By Joi A. Tramuel
As someone born twenty years after the release of Harper Lee’s To Kill a Mockingbird, I know that popular culture puts it on a pedestal. In an effort to write from a clear perspective I watched the movie version starring Gregory Peck. Given the recent re-emergence of police brutality, I viewed the movie from a different perspective.
Atticus Finch’s depiction as a confederate flag-waving klansmen in Go Set a Watchmen does not surprise me. Even though autocorrect continues hounding me to capitalize klansmen, I refuse to do so. Does the fact that Atticus turned out to be this racist old White man living in Maycomb, Alabama, really surprise anyone? The rural South is the home of the Confederacy and White men pretend to be someone they’re not, reinforcing the distrust Black-Americans have for the “White man”.
Although the movie focuses on the trial of Tom Robinson and the book highlights the childhood experiences of Jem and Scout, I questioned Atticus’ intentions throughout the movie. His passion for the law and justice did not extend to civil rights. The court appointed him to Tom Robinson’s case to give the appearance of a fair trial.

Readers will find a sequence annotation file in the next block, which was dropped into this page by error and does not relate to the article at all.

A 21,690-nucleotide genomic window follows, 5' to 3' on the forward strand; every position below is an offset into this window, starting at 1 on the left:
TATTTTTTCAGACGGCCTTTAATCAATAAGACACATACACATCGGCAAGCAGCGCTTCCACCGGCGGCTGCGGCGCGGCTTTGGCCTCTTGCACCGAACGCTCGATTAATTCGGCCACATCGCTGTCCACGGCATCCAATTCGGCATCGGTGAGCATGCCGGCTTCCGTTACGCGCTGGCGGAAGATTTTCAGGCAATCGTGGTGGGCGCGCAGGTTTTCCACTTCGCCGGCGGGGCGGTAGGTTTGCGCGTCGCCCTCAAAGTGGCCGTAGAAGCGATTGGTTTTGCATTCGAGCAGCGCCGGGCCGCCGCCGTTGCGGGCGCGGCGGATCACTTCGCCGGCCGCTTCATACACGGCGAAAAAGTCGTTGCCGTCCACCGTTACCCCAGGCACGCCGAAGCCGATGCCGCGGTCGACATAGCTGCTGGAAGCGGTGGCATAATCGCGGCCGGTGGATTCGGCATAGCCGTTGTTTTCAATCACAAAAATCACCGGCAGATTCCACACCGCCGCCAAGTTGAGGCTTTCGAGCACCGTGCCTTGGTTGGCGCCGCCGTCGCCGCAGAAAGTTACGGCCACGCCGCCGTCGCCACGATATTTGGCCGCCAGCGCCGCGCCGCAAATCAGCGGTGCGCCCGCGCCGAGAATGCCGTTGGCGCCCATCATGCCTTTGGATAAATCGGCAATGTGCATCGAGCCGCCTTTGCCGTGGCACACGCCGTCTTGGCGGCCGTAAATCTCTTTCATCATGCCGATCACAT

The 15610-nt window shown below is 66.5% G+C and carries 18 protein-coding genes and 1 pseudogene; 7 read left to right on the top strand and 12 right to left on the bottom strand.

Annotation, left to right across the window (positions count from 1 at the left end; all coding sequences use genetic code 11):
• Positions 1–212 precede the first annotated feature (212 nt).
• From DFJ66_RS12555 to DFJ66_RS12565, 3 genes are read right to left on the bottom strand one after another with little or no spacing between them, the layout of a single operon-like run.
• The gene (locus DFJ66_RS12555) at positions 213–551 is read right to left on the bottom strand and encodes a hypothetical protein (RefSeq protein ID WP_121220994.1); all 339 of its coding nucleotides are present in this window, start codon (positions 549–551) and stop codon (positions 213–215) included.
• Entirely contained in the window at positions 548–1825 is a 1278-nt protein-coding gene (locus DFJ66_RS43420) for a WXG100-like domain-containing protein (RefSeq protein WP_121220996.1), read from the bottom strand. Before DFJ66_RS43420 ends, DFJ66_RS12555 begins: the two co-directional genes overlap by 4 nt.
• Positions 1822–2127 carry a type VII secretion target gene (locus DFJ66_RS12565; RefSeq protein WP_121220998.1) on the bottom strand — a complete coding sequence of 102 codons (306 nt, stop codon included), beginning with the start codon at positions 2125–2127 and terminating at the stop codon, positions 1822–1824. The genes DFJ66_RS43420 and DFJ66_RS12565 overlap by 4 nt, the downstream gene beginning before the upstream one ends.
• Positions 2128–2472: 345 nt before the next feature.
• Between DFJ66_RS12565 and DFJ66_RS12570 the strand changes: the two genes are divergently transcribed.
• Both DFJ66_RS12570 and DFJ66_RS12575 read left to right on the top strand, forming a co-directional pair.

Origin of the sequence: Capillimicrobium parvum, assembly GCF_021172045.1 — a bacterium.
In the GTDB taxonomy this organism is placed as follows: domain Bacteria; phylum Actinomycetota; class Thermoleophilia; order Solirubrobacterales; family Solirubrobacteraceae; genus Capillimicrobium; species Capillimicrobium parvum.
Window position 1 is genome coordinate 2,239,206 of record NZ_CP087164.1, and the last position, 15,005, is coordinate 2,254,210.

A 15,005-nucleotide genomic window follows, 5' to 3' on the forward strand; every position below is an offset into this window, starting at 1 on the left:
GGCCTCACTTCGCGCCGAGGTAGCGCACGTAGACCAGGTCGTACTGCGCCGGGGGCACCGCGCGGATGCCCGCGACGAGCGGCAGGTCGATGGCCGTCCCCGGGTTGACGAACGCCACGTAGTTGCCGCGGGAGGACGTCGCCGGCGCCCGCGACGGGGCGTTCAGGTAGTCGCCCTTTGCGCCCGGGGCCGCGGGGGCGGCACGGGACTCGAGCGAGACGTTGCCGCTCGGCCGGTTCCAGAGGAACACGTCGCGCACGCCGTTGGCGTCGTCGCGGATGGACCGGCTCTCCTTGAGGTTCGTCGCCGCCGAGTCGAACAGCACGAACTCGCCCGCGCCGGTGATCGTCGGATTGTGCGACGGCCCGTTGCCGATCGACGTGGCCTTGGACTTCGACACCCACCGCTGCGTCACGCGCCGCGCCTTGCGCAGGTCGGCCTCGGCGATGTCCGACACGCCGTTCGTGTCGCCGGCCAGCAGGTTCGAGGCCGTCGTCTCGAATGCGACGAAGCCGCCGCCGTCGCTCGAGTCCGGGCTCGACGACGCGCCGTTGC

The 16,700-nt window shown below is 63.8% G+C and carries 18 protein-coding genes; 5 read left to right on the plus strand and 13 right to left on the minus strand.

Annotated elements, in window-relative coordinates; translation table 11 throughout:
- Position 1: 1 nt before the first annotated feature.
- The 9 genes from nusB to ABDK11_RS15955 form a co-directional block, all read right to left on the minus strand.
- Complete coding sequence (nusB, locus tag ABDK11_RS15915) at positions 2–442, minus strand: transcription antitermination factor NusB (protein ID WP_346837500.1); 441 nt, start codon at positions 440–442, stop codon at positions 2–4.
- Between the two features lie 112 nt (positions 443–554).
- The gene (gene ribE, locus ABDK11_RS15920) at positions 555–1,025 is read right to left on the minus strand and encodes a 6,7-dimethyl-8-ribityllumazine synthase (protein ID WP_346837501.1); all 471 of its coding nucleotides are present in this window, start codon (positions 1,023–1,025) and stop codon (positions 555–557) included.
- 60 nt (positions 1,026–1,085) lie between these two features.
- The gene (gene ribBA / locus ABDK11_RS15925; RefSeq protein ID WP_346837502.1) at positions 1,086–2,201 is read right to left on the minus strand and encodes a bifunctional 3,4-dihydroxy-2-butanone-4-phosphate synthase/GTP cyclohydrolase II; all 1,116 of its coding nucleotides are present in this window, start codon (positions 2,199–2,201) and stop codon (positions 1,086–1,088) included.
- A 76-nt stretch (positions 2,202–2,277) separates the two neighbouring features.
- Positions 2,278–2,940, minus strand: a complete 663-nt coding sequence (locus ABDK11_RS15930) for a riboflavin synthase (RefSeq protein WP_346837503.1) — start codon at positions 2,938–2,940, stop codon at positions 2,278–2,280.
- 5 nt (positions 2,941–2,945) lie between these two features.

Atticus knew that he’d lose the case. Finch defended an innocent Black man to burnish his image within Maycomb’s Black community. That doesn’t mean that he wanted his children to play with Black children … let alone go to school with them. Many Southern Whites who don’t mind Black people as long as they live separate lives.
Just like any older adult, Atticus sees his life coming to an end and voices his honest opinions on everything—including race relations. The sequel informs readers that Jem died but doesn’t say how. The involvement of a Black man in Jem’s death might explain Atticus’ bitterness, especially after working the high-profile case of Tom Robinson. He and his family suffered as the “n***** lovers” in town.
Perhaps a White man killed Jem and pinned the homicide on a Black man. At the end of the movie, Boo Radley killed Mr. Ewell and the sheriff told Atticus that he would not pursue charges against him, a sort of karmic resolve. If a Black person cannot be seen as a good person and a White man cannot be a bad person then we are still lost, the slave mentality demonstrated by people’s jaw-dropping reaction to the evolution of Mr. Finch in Harper’s Go Set a Watchmen.